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Regev to ex-soccer star: Apologize to Likud or you’ll never be national coach

Transportation minister threatens TV host Eyal Berkovic for referring to her party as a ‘criminal organization’

Luke Tress is a video journalist and tech reporter for the Times of Israel

Transporation Minister Miri Regev appears on the "Ofira and Berkovic" TV show, October 9, 2020. (Screenshot/Channel 12)
Transporation Minister Miri Regev appears on the "Ofira and Berkovic" TV show, October 9, 2020. (Screenshot/Channel 12)

Transportation Minister Miri Regev exploded at a Channel 12 talk show host and retired soccer star on Friday, telling Eyal Berkovic that he will “never be the coach of Israel’s national team” if he does not apologize to her Likud party for calling it a “criminal organization.”

Regev appeared on the popular Hebrew-language talk show “Ofira and Berkovic,” hosted by TV personalities Berkovic and Ofira Assayag, to discuss the coronavirus crisis.

Regev’s defense of the government’s response quickly became heated, including her defense of Likud Minister Gila Gamliel and the prime minister’s wife, Sara Netanyahu, who are both accused of breaching lockdown restrictions.

After Berkovic said “the people are suffering” due to the coronavirus pandemic and its economic fallout, the conversation devolved into a shout-fest centered on the “criminal organization” comments Berkovic made to Likud MK Miki Zohar last week.

Regev and Zohar are considered close allies of Prime Minister Benjamin Netanyahu, who leads the Likud party, and is under indictment for corruption charges. Regev previously served as the Minister of Culture and Sport.

Regev shouted at Berkovic on, “For as long as you don’t apologize to the Likud members, you will never be the coach of Israel’s national team.”

She demanded Berkovic apologize to “the one and a half million Likud members who you called ‘members of a criminal organization.’”

Berkovic, remaining calm, told Regev he had been referring in his comments to “only you, and your whole crew.”

“You and your crew. It’s not connected at all to the voters,” he said.

Referring to Netanyahu by his nickname, he said he had been speaking about “Bibi, and around five of his foot soldiers.”

Ofira Assayag, left, and Eyal Berkovic, right, during an interview with Transportation Minister Miri Regev, October 9, 2020. (Screenshot/Channel 12)

Regev continued her verbal broadside, saying, “Shame on you. I wish you could get to have even a quarter of our morality. We’re proud of who’s running this country and that is Prime Minister Benjamin Netanyahu.”

She accused Berkovic of playing up political favorites.

“You’re always crowning new kings. Flipping them over like a steak. One time it was [former finance minister Moshe] Kahlon, another time [Blue and White party chief Benny] Gantz. You turned Gantz into a messiah. Where is your messiah now?” she said.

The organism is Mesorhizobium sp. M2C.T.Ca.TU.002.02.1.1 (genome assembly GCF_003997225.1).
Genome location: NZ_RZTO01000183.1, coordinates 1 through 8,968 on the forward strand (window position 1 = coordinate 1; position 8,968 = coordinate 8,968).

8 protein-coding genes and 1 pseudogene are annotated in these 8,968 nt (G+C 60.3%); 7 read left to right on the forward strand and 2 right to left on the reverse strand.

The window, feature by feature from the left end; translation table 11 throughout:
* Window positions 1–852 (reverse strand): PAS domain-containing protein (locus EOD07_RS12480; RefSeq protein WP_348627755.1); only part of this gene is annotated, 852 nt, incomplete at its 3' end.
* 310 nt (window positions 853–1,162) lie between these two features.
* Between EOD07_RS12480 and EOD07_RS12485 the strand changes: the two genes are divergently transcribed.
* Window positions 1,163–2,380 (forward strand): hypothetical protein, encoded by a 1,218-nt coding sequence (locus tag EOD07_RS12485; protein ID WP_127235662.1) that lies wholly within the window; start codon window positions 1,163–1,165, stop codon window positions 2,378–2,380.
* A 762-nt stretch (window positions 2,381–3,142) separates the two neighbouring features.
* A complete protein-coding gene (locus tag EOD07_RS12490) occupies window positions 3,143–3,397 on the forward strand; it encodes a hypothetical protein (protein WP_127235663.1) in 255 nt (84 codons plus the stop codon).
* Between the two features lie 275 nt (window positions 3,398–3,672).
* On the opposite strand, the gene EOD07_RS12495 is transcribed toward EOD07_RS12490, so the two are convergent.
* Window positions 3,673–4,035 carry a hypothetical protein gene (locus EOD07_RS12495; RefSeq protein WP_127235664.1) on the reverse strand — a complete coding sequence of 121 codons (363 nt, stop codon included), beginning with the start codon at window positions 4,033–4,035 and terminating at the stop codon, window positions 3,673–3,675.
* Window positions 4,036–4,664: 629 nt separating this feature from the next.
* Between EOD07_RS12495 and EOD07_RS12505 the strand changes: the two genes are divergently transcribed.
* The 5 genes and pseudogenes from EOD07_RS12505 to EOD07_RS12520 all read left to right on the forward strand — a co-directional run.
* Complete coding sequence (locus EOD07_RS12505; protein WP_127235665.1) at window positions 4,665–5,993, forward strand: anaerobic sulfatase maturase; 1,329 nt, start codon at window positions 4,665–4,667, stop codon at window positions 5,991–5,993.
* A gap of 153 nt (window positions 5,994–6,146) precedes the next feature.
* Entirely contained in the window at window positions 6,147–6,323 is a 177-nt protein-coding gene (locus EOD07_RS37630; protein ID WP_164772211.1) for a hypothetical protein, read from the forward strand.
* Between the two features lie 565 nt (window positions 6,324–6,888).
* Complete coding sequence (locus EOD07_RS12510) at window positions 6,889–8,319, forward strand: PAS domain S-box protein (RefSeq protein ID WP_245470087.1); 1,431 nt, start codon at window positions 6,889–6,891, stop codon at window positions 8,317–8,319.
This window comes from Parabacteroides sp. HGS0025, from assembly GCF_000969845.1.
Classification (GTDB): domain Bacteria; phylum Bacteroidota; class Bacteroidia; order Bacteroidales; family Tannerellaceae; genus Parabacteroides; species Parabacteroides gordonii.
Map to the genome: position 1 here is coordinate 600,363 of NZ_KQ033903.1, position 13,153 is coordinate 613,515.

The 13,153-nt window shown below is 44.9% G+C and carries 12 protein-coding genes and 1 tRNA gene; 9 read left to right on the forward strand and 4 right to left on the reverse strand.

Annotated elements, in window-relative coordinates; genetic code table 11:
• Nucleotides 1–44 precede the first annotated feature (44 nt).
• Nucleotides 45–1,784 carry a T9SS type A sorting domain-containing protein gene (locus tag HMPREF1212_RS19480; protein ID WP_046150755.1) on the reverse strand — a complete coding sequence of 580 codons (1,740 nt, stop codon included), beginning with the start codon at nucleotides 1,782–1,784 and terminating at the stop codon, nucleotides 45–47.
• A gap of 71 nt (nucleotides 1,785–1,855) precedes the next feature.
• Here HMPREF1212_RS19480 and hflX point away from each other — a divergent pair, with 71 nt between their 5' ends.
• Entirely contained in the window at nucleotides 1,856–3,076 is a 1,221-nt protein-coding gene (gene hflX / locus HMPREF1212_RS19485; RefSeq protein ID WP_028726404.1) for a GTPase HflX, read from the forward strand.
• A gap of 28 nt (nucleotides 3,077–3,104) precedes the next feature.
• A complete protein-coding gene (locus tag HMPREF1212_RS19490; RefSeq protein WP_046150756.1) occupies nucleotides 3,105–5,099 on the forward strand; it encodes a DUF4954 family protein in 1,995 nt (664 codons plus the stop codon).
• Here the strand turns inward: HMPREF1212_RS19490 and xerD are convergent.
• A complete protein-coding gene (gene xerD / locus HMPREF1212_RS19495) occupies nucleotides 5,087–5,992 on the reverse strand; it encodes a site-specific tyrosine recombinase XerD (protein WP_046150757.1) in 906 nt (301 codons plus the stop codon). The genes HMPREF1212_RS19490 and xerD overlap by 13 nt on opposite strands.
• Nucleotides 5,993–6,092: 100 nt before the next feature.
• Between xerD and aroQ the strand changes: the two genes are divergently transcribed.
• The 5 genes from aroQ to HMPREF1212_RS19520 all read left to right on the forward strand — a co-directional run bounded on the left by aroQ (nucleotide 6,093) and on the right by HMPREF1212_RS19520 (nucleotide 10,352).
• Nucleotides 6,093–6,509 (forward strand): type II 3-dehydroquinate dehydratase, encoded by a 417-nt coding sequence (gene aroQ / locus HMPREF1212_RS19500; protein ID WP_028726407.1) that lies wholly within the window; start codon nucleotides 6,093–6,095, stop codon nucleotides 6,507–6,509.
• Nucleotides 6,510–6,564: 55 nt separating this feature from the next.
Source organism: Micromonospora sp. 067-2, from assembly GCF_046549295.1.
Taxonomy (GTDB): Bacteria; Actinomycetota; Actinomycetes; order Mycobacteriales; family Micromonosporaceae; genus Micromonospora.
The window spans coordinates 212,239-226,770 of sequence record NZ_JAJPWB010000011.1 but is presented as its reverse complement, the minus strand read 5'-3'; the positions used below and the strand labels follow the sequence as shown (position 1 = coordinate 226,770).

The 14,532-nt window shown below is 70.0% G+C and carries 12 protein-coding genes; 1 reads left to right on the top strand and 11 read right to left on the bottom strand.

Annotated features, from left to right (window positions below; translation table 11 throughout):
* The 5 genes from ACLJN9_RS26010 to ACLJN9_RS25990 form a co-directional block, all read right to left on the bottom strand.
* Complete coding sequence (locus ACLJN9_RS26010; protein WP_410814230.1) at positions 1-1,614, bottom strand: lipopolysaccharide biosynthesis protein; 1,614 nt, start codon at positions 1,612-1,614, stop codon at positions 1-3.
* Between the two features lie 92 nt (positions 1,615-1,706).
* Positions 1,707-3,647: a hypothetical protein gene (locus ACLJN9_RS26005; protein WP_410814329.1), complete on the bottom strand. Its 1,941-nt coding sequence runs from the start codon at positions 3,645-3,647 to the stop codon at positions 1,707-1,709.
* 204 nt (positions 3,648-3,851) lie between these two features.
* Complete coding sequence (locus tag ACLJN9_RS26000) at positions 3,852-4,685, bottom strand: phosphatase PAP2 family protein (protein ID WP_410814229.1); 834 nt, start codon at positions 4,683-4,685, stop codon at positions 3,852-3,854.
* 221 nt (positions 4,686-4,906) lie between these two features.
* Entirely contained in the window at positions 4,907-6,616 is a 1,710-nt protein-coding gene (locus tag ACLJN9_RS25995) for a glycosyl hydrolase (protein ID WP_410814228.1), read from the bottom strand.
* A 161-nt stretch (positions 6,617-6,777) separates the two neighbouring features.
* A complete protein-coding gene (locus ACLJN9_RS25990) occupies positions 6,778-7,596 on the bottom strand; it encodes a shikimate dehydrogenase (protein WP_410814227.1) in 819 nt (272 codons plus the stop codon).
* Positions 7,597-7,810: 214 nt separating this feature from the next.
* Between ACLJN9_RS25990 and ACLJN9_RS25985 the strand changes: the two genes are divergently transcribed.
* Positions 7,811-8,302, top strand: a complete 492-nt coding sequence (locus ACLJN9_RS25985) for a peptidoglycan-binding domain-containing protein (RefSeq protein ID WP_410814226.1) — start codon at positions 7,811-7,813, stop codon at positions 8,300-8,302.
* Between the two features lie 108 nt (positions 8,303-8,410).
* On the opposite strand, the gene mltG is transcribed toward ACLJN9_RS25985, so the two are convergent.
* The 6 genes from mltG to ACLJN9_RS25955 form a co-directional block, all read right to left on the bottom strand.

Regev recorded a video as she was traveling in a car home from the interview and uploaded it to her Facebook page.

“I’m on my way home after a very difficult interview with ‘Ofira and Berkovic.’ Now is not the time to abandon the field, but to answer them. It cannot be that they call one and a half million Likudniks ‘members of a criminal group.’”

“The time has come to put it all on the table, to answer them and not be afraid. So raise up your voices, because they cannot turn us into a punching bag. I really hope they don’t edit that interview, and will broadcast it as-is to the Israeli public,” she said.

יצאתי עכשיו מאופירה וברקו. עדכון מיוחד>>>>

פורסם על ידי ‏Miri Regev מירי רגב‏ ב- יום שישי, 9 באוקטובר 2020

The statement has been viewed well over 500,000 times and generated tens of thousands of reactions.

Berkovic is one of Israel’s most legendary soccer players. He appeared in 79 games for the Israeli national team in the 1990s and 2000s, and played for a string of Premiership clubs over a career in Britain spanning a decade.

FILE — Israeli soccer player Eyal Berkovic (R), 1986 (Moshe Shai/Flash90)

He previously coached the Hapoel Tel Aviv soccer club and owned the Hapoel Rishon Lezion club.

After initial success containing the virus in Israel with early lockdown restrictions, the government’s handling of its reopening has been widely criticized, with second-wave infections spiraling out of control in recent months.

The current lockdown, Israel’s second since the pandemic started, began on September 18 before Rosh Hashanah and was tightened a week later. It is currently set to end on October 14. It closes non-essential businesses, limits gatherings, and limits movement, including for protests and prayers.

It has been marked by clashes between enforcing police and ultra-Orthodox protesters, as well as between police and anti-government protesters who are calling for Netanyahu’s resignation due to his ongoing corruption trial and the government’s handling of the virus outbreak.

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